Game-related ramblings.

Month: September 2014

The Witcher Adventures: Merry Witchmas

I’m playing through the bonus Adventures included with The Witcher. Read about the earlier Adventures, along with an introduction to the game, here. Also remember that you can click on images to view larger versions.

Well, this is it: the last Adventure included with The Witcher. To be honest, it took much longer to play and write about these than I expected. But they offered a great opportunity to write extensively about a very interesting game, and I was often impressed with what the fan community had created.

The final Adventure is called Merry Witchmas, and is also by Ifrit, the group responsible for The Wedding. After playing The Wedding I didn’t have very high hopes for this one, but it’s actually much better. Merry Witchmas takes us once again to Vizima’s Temple Quarter, but this time snow is falling as winter approaches. Geralt wants to make a little more money before retiring to Kaer Morhen for the winter, but gets more than he bargained for when he discovers it’s up to him to save (or destroy) the Witchmas holiday.

The Witcher Adventures: The Wedding

I’m playing through the bonus Adventures included with The Witcher. Read about the earlier Adventures, along with an introduction to the game, here. Also remember that you can click on images to view larger versions.

The next Adventure on the list is The Wedding, which was made by an entire team of modders known as Ifrit. The Wedding sets itself apart from the other adventures by having no combat whatsoever. In fact, it doesn’t have any of the myriad game mechanics showcased in the earlier Adventure Deceits, except for a few fistfights. It’s focused solely on conversations, aiming for a silly comedic tone.

Unfortunately, The Wedding also sets itself apart from the other Adventures by being terrible.

The Witcher Adventures: The Wraiths Of Quiet Hamlet

I’m playing through the bonus Adventures included with The Witcher. Read about the earlier Adventures, along with an introduction to the game, here. Also remember that you can click on images to view larger versions.

The next adventure on the list, The Wraiths of Quiet Hamlet, is by Krzysztof Wiƛniowski and his brothers Adam and Jacek, and it earned an honorable mention in D’Jinni Adventure Editor Contest. Like the winner of that contest, Deceits, it repurposes the riverside village location from Chapter IV of the main game, and like Deceits it tells a tale of Geralt arriving in a small village and solving the locals’ problems. So I was surprised at just how different of an experience it is, by virtue of both its writing and its design.

“Gamers”

As usual, I’m a little late with this. Some truly awful events have occurred over the last couple of weeks that highlight the absolute worst of so-called “gamer” culture. A culture that is based on elitism, entitlement, misogyny, and hatred, and which has never truly represented those who love and play games. The people (actually, I might as well say “straight white men”) who adhere to this have falsely proclaimed themselves the “true gamers”, an idea which would have been ridiculous had the video game industry not courted and marketed to these very people for so long. They tend to react with violent outbursts of hate (anonymously, on the internet, of course, because they’re assholes) whenever it is suggested that a woman or anyone else who is not a straight white male might like to play or make games, especially if those games are not the kind of games these so-called “gamers” like.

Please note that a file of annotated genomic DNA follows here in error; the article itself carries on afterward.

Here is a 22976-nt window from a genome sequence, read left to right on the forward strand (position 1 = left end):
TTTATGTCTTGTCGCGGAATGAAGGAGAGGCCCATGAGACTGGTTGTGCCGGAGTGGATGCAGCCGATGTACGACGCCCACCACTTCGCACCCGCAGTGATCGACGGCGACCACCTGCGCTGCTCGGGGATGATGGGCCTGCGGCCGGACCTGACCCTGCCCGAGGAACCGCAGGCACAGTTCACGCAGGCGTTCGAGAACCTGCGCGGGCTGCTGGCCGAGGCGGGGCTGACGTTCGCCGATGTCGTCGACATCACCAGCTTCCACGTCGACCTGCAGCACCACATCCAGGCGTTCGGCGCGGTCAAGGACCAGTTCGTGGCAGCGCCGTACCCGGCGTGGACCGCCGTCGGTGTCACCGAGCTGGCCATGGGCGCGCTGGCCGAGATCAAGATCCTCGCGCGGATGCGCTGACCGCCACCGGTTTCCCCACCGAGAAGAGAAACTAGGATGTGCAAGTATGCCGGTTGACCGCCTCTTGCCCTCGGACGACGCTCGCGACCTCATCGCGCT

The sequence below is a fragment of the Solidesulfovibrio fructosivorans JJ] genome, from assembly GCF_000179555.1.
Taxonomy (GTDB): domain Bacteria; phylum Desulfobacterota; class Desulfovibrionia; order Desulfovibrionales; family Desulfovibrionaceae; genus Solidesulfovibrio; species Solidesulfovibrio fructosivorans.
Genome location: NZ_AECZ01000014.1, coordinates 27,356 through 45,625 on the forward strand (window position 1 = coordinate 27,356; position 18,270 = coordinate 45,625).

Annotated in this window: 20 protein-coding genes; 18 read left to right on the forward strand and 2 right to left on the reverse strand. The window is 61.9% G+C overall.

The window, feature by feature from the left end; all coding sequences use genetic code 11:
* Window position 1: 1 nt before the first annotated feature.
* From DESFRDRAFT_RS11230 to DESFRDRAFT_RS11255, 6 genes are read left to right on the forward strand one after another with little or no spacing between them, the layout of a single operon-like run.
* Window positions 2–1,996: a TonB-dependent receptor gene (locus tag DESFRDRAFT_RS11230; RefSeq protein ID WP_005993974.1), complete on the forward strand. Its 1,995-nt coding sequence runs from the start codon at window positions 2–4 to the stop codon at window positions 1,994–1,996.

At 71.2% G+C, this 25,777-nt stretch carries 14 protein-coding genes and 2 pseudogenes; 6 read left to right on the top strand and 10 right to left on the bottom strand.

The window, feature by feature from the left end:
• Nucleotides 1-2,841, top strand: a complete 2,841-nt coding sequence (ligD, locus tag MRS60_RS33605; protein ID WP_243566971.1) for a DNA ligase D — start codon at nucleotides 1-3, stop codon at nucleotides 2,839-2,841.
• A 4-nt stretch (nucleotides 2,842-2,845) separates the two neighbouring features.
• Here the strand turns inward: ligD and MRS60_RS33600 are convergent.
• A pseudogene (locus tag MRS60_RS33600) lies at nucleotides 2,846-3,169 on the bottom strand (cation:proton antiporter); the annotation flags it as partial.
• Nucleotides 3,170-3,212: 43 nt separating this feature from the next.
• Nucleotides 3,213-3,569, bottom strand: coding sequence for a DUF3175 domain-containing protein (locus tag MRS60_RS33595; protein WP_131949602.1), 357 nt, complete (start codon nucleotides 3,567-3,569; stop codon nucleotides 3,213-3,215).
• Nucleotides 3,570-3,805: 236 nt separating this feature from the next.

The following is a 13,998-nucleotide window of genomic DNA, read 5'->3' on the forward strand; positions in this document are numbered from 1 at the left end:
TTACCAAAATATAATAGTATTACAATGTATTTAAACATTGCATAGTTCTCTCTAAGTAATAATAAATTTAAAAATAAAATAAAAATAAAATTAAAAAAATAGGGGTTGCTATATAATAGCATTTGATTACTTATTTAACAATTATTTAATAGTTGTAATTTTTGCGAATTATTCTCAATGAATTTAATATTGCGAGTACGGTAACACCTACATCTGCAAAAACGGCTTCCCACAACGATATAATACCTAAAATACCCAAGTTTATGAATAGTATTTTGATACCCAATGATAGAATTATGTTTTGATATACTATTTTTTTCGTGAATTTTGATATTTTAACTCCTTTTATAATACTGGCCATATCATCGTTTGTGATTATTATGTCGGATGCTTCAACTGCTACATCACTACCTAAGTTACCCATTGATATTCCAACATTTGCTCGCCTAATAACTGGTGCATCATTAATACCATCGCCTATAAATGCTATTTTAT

In the last few weeks, these outbursts were directed at two women in particular. One, a game designer who had released a text game called Depression Quest which is conspicuously different from the standard AAA action games that these “gamers” so adore, was accused of having slept with a journalist in exchange for good reviews, and was therefore subjected to a barrage of online harrassment, including death threats and a whole heap of hate speech and baseless slander. No one harassed the male journalist, of course, because he’s a man, and he doesn’t make games about depression. Oh, and it turns out he probably never wrote a review of her game anyway, and the whole thing is complete nonsense. But no, the “gamers” decided the woman was guilty of some egregious offense, and proceeded to be completely and utterly awful.

The second woman has been harassed more or less constantly for the past two years because she dared to Kickstart and create a series of educational videos about sexism and misogyny in video games, which point out correctly and undeniably that there’s a whole lot of sexism and misogyny in video games. But her latest video (part 1, part 2) sparked the worst barrage of hate yet, up to and including some disturbingly specific death threats that caused her to leave her home out of fear for her safety and that of her family.

Yes, you read that right. These online harassers drove her from her home. This is not OK. This is reprehensible. This is shameful. And these are the people that the games industry courts. It has to stop.

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